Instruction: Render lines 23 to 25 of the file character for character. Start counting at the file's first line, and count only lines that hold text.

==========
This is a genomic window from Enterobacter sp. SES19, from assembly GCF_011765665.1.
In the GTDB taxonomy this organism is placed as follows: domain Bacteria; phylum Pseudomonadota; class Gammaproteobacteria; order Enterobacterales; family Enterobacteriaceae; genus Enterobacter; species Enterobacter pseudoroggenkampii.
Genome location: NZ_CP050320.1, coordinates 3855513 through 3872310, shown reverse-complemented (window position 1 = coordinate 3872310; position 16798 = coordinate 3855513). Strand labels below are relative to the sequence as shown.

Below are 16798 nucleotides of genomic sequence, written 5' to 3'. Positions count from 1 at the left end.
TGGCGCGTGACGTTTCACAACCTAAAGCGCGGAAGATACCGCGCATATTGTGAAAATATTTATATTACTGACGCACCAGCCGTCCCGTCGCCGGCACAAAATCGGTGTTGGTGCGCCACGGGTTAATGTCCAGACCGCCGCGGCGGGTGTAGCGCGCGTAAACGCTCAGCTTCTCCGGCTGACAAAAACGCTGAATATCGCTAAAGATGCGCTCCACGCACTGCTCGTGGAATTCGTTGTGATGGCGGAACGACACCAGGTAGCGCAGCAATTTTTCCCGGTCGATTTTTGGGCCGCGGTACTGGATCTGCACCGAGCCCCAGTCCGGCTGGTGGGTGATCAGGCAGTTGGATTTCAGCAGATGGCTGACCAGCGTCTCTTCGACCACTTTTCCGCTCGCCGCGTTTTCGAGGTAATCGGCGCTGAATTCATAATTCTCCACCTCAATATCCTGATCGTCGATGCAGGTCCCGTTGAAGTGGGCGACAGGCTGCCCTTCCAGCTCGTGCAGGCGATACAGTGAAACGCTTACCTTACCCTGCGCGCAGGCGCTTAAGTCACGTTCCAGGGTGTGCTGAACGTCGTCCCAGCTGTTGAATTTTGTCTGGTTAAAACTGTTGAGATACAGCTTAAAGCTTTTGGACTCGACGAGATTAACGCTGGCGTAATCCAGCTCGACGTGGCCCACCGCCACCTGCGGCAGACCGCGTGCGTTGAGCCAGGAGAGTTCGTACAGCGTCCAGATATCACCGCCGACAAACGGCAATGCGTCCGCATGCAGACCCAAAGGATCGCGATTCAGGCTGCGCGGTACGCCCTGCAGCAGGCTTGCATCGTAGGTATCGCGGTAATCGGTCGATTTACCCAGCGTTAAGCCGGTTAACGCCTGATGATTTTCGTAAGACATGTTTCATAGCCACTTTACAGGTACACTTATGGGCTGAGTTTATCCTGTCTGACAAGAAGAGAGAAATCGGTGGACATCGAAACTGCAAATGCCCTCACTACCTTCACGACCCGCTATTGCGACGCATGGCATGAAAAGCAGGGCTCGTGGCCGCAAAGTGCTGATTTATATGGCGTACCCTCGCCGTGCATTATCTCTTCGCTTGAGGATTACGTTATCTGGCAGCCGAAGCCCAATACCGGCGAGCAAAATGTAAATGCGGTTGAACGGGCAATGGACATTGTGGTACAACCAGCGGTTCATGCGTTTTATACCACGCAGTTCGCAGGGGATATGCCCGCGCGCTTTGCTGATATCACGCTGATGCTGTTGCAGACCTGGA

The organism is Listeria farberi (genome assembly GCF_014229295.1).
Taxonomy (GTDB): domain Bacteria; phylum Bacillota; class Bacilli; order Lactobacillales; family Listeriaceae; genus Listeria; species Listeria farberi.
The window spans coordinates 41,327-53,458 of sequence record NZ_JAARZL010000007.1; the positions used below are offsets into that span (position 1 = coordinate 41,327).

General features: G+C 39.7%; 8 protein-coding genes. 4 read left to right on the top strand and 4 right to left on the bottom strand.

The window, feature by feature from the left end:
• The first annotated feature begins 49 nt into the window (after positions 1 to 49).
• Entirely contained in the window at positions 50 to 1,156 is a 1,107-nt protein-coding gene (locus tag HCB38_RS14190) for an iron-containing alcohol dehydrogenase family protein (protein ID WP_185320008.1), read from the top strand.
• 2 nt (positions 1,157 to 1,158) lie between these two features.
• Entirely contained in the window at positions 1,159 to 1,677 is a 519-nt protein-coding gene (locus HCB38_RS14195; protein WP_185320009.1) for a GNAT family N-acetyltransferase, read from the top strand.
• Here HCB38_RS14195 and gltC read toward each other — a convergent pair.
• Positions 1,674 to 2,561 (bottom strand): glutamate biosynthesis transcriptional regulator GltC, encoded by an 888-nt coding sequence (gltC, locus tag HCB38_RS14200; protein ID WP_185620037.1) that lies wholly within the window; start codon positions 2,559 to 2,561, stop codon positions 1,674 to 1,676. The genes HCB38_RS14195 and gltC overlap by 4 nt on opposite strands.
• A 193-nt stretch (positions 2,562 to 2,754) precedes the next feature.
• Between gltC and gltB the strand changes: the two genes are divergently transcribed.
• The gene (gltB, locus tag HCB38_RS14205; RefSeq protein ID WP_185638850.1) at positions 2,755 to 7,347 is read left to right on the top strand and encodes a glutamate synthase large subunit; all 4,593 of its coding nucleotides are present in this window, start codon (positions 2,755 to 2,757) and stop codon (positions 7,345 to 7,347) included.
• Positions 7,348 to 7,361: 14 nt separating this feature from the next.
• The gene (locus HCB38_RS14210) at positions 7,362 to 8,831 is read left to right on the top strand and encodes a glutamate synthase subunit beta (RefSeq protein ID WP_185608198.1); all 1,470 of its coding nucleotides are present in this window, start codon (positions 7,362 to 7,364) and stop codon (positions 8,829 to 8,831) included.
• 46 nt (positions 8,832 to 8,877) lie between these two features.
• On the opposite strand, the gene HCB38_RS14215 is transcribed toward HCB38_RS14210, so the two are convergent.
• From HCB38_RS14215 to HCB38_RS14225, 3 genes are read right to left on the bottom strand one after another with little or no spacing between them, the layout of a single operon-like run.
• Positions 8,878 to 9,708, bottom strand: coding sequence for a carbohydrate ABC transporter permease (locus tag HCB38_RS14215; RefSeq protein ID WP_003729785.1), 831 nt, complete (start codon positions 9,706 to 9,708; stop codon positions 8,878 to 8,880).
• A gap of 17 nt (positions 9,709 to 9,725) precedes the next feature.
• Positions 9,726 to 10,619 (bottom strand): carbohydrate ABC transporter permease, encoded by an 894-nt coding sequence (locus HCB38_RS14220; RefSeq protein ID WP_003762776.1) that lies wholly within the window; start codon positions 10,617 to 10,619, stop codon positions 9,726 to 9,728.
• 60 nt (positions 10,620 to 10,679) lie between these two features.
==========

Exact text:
• On the opposite strand, the gene HCB38_RS14215 is transcribed toward HCB38_RS14210, so the two are convergent.
• From HCB38_RS14215 to HCB38_RS14225, 3 genes are read right to left on the bottom strand one after another with little or no spacing between them, the layout of a single operon-like run.
• Positions 8,878 to 9,708, bottom strand: coding sequence for a carbohydrate ABC transporter permease (locus tag HCB38_RS14215; RefSeq protein ID WP_003729785.1), 831 nt, complete (start codon positions 9,706 to 9,708; stop codon positions 8,878 to 8,880).